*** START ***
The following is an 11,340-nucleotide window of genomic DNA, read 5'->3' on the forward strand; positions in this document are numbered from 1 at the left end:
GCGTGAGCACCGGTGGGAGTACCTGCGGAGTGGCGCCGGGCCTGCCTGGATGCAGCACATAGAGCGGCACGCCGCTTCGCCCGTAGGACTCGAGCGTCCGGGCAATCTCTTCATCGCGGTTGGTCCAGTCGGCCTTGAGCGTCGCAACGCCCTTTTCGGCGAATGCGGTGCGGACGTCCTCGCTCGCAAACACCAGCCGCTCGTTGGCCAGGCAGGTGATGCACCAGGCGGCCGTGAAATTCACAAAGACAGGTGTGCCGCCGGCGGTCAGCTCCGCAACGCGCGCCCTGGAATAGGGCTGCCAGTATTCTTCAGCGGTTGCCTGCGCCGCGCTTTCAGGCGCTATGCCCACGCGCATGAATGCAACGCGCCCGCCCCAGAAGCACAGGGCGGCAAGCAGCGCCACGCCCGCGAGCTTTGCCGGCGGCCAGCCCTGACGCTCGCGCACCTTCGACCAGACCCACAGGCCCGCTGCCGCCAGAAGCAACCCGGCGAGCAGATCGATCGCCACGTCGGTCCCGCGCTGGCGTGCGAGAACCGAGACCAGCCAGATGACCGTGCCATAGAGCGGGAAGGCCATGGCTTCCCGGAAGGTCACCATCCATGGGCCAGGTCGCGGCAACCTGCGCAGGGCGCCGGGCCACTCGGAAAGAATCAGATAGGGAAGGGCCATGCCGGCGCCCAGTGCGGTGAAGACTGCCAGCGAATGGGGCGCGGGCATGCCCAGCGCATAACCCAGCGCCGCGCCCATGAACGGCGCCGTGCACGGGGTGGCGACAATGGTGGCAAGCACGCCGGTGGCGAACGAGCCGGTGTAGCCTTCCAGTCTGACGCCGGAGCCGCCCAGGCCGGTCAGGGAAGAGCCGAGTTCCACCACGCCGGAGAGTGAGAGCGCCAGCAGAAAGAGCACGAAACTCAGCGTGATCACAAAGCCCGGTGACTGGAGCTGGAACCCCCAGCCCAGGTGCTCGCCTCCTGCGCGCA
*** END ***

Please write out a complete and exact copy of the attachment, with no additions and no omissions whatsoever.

The following is an 11,340-nucleotide window of genomic DNA, read 5'->3' on the forward strand; positions in this document are numbered from 1 at the left end:
GCGTGAGCACCGGTGGGAGTACCTGCGGAGTGGCGCCGGGCCTGCCTGGATGCAGCACATAGAGCGGCACGCCGCTTCGCCCGTAGGACTCGAGCGTCCGGGCAATCTCTTCATCGCGGTTGGTCCAGTCGGCCTTGAGCGTCGCAACGCCCTTTTCGGCGAATGCGGTGCGGACGTCCTCGCTCGCAAACACCAGCCGCTCGTTGGCCAGGCAGGTGATGCACCAGGCGGCCGTGAAATTCACAAAGACAGGTGTGCCGCCGGCGGTCAGCTCCGCAACGCGCGCCCTGGAATAGGGCTGCCAGTATTCTTCAGCGGTTGCCTGCGCCGCGCTTTCAGGCGCTATGCCCACGCGCATGAATGCAACGCGCCCGCCCCAGAAGCACAGGGCGGCAAGCAGCGCCACGCCCGCGAGCTTTGCCGGCGGCCAGCCCTGACGCTCGCGCACCTTCGACCAGACCCACAGGCCCGCTGCCGCCAGAAGCAACCCGGCGAGCAGATCGATCGCCACGTCGGTCCCGCGCTGGCGTGCGAGAACCGAGACCAGCCAGATGACCGTGCCATAGAGCGGGAAGGCCATGGCTTCCCGGAAGGTCACCATCCATGGGCCAGGTCGCGGCAACCTGCGCAGGGCGCCGGGCCACTCGGAAAGAATCAGATAGGGAAGGGCCATGCCGGCGCCCAGTGCGGTGAAGACTGCCAGCGAATGGGGCGCGGGCATGCCCAGCGCATAACCCAGCGCCGCGCCCATGAACGGCGCCGTGCACGGGGTGGCGACAATGGTGGCAAGCACGCCGGTGGCGAACGAGCCGGTGTAGCCTTCCAGTCTGACGCCGGAGCCGCCCAGGCCGGTCAGGGAAGAGCCGAGTTCCACCACGCCGGAGAGTGAGAGCGCCAGCAGAAAGAGCACGAAACTCAGCGTGATCACAAAGCCCGGTGACTGGAGCTGGAACCCCCAGCCCAGGTGCTCGCCTCCTGCGCGCA